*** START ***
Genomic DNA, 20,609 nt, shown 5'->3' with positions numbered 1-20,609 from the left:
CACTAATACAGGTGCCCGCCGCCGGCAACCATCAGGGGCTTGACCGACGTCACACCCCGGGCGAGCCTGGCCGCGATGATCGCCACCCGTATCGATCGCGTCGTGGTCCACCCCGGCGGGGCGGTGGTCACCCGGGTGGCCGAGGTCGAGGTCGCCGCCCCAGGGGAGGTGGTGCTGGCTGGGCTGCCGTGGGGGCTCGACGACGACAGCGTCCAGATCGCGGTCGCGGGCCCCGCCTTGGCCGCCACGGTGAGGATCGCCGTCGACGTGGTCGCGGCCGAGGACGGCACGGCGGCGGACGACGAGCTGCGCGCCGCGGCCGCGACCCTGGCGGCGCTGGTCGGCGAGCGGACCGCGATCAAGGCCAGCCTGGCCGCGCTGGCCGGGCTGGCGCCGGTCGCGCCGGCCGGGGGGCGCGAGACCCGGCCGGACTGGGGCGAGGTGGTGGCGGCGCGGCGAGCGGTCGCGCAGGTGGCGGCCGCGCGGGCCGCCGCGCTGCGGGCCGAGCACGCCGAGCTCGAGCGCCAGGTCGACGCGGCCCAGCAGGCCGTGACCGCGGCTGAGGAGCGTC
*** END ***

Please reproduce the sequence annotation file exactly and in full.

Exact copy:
Genomic DNA, 20,609 nt, shown 5'->3' with positions numbered 1-20,609 from the left:
CACTAATACAGGTGCCCGCCGCCGGCAACCATCAGGGGCTTGACCGACGTCACACCCCGGGCGAGCCTGGCCGCGATGATCGCCACCCGTATCGATCGCGTCGTGGTCCACCCCGGCGGGGCGGTGGTCACCCGGGTGGCCGAGGTCGAGGTCGCCGCCCCAGGGGAGGTGGTGCTGGCTGGGCTGCCGTGGGGGCTCGACGACGACAGCGTCCAGATCGCGGTCGCGGGCCCCGCCTTGGCCGCCACGGTGAGGATCGCCGTCGACGTGGTCGCGGCCGAGGACGGCACGGCGGCGGACGACGAGCTGCGCGCCGCGGCCGCGACCCTGGCGGCGCTGGTCGGCGAGCGGACCGCGATCAAGGCCAGCCTGGCCGCGCTGGCCGGGCTGGCGCCGGTCGCGCCGGCCGGGGGGCGCGAGACCCGGCCGGACTGGGGCGAGGTGGTGGCGGCGCGGCGAGCGGTCGCGCAGGTGGCGGCCGCGCGGGCCGCCGCGCTGCGGGCCGAGCACGCCGAGCTCGAGCGCCAGGTCGACGCGGCCCAGCAGGCCGTGACCGCGGCTGAGGAGCGTC